ALA announces winner of the first-ever Lemony Snicket Prize for Noble Librarians Faced With Adversity

For Immediate Release
Mon, 06/09/2014

Contact:

Macey Morales
Manager Media Relations
PIO
mmorales@ala.org
 
CHICAGO – Laurence Copel, youth outreach librarian and founder of the Lower Ninth Ward Street Library, New Orleans, is the first recipient of the Lemony Snicket Prize for Noble Librarians Faced With Adversity. Daniel Handler, also known as Lemony Snicket, will present Copel with the prize on June 29 during the American Library Association (ALA) Annual Conference & Exhibition in Las Vegas. Copel will receive a cash prize along with an odd, symbolic object from Handler’s private collection. 
 
“Copel is recognized for her extraordinary efforts to provide books to young readers of the Ninth Ward,” said ALA President Barbara Stripling. “Copel is a brilliant example of how librarians can serve as change agents. Her leadership and commitment show the vital role that librarians and libraries play in energizing and engaging the communities that they serve.” 
 
Copel who moved from New York City to New Orleans in 2010 saw a need to provide age appropriate books to neighborhood youths.  Known to the children in the Lower Ninth Ward as the “Book Lady,” Copel opened a library in her home through self-funding and small donations while living on $350 a week.  She also converted her bicycle to a mobile book carrier allowing her to reach children and families that could not travel to her home. 
 
In her efforts to serve her young readers she has had to overcome much adversity, including a burglary and significant weather damage to her home that destroyed many of the books she planned to give to children, limited financial resources and empty promises of assistance from local politicians. Despite local challenges, Copel has provided more than 7,000 books to children in need.
 
Undeterred by adversity, Copel has demonstrated remarkable dedication and perseverance to the cause of youth literacy and, in the process, ingenuity and spunk.  Though overwhelmed and undermanned, she has refused to relent.  Instead she has demonstrated a remarkable resilience and commitment to her cause.  She has organized two parades with the help of the children of the Ninth Ward (complete with a marching band and float) to distribute books. When she found out that the cost of the police-issued permit and escort for the parades amounted to hundreds of dollars, funds she did not have, she sold homemade soaps and raffle tickets.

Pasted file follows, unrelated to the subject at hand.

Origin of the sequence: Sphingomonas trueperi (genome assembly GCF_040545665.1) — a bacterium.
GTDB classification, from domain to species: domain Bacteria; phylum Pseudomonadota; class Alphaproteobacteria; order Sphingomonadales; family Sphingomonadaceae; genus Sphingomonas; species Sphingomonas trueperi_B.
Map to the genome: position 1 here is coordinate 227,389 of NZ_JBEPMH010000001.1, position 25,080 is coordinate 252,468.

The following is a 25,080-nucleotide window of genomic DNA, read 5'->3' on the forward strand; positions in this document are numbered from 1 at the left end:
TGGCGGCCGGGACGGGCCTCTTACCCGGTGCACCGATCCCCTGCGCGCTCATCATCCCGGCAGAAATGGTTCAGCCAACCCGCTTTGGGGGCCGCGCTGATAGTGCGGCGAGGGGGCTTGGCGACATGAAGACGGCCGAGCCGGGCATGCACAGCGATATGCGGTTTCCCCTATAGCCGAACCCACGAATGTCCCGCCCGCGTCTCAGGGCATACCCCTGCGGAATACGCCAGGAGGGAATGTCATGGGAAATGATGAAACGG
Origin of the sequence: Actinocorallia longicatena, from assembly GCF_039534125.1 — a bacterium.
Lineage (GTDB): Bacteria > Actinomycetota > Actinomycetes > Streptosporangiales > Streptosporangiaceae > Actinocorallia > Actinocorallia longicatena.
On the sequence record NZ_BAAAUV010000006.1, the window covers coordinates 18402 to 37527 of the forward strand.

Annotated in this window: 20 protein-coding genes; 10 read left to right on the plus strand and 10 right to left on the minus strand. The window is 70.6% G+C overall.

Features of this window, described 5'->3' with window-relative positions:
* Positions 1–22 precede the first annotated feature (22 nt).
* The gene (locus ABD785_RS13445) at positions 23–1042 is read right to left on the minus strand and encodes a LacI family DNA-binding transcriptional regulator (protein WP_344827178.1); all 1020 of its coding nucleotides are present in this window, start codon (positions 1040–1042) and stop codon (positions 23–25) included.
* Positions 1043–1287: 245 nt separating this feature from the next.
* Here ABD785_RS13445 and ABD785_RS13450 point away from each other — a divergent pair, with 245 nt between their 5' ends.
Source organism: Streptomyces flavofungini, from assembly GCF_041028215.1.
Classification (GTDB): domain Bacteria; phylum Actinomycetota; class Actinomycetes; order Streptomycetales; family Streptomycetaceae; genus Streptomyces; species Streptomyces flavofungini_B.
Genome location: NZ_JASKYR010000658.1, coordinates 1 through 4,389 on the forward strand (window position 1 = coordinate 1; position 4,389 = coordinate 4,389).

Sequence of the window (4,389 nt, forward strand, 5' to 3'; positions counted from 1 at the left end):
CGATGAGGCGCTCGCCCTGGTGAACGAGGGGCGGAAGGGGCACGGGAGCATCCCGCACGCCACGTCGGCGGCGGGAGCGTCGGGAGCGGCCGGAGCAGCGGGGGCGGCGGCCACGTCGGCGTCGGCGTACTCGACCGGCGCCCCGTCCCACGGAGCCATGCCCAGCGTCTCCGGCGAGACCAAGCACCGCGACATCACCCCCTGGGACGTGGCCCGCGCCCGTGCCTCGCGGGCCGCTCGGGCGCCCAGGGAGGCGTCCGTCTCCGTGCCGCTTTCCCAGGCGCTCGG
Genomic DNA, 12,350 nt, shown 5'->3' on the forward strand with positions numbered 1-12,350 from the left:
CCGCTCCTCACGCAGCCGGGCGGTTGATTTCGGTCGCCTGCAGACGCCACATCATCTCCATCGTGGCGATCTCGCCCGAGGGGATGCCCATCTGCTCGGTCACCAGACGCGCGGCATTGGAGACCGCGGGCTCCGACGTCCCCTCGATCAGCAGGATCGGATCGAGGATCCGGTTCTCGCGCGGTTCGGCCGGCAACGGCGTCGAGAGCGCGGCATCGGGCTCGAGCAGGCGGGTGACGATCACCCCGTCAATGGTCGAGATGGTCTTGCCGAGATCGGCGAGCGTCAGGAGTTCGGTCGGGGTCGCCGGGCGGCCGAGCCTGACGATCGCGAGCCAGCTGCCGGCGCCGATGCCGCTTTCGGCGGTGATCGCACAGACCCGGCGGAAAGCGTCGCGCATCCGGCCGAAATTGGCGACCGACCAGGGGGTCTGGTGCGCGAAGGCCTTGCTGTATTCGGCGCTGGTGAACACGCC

“What especially struck me is that Copel is dealing not just with an adverse incident, but with continuing pervasive adversity,” said Award Chair Eric Suess. “She has dedicated so much of her time and personal resources, as well as her tremendous affection for the children of the Ninth Ward. My hope is that she will continue to fight to place books in the hands of young readers.”
 
The Lemony Snicket Prize for Noble Librarians Faced With Adversity was established in 2014 by the American Library Association in partnership with Daniel Handler, AKA Lemony Snicket.   The prize, which is co-administered by ALA’s Governance Office and the Office for Intellectual Freedom, annually recognizes and honors a librarian who has faced adversity with integrity and dignity intact. The honoree will receive a $3,000 check, $1,000 travel expenses, a certificate and an odd object from Handler’s private collection.  
 
The 2014 Lemony Snicket Prize for Noble Librarians Faced With Adversity five member jury included: Jury Chair Eric Suess, director, Marshall Public Library, Pocatello, Idaho; Donna Baretta, Mildred E Strang Middle School, Brookfield, Conn.; Ernie Cox, Prairie Creek Intermediate School, Iowa City; Dora Ho, Los Angeles Public Library; and Julius C. Jefferson Jr., Library of Congress, Washington, D.C.
 
More information on the Lemony Snicket Prize For Noble Librarians Faced With Adversity please visit http://www.ala.org/awardsgrants/lemony-snicket